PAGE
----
"Do better."

 Photo: High Ground News

Photo: High Ground News

I hadn’t thought about him in years, the most awful boss I ever had. He was a condescending and ill-informed bully, hiding behind a shiny educational pedigree in a city – Memphis – where he clearly did not want to be. It was a scary time in journalism, and for a while, his ideas were the answer to every question about how to “save” the newspaper.

I know now that he was also a racist, thanks to a heartbreaking recent Facebook post by a former colleague.  I’m only sorry – and embarrassed – that I didn’t know it then.

As I continue to process the terrorism in Charlottesville and think about my response to the hateful Confederate statues in Memphis, I see and hear often from my African-American activist friends about how I can help, and what they need to keep going.

One thing they DON’T need is to have to keep explaining what white people can do about racism. That’s up to me.

It seems to me that the first thing I can do is own it. My privilege makes it easier for me to step away from the pain and aggression and exclusion and go back to my comfortable life any time I want. (Not necessarily easy, but easier.) But the racism and hatred that fueled the violence in Charlottesville is only a new point on a very long continuum for my black friends. This IS America. I know that now.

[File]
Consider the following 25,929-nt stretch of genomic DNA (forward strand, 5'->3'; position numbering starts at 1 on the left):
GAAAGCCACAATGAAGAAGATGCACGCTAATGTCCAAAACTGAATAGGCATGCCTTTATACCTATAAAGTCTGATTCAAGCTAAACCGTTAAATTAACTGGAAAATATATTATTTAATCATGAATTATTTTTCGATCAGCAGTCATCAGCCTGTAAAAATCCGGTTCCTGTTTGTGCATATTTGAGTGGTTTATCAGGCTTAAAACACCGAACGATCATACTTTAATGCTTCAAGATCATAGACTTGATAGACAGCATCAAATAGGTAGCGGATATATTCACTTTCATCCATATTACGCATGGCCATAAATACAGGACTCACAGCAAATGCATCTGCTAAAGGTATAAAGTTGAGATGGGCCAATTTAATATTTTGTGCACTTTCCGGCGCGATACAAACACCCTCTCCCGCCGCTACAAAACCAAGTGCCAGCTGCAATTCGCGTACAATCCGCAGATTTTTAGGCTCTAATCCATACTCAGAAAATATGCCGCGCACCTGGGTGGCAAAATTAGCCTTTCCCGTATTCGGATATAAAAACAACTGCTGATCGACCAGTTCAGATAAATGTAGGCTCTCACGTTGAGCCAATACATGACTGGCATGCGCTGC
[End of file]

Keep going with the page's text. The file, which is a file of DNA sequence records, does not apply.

The next thing I can do is try to see the world around me in a new way, as it really is. Where is the exclusion? What systems don’t work for everyone? Who is being marginalized and excluded, especially at work?

The Facebook post that has haunted me tells of meeting after meeting where my friend’s ideas and input were ignored, until she was finally physically excluded in a meeting room full of people. I wasn’t in these meetings, but I could have been much more aware of the power dynamics of race that were working so painfully against her. 

Finally, I can take action, especially as a business owner. What messages do I send by where I sit and whom I speak to at meetings and social events? How do I broaden my pool of potential clients and contractors to include ALL kinds of people? If I am helping make a hire, are there African-Americans in every pool of finalists?

I also find power in the prosaic: Where do I choose to eat ... do I seek out black-owned restaurants to try? What neighborhood might I explore on my way to an appointment to get a new look at my city? Whom should I call for coffee to find out how she’s feeling about things?

To admit privilege and complicity in racist systems and seek understanding and growth is difficult and uncomfortable. But the fiftieth anniversary of the assassination of Dr. Martin Luther King is fast approaching, and here I am in Memphis. 

I have a lot of work to do.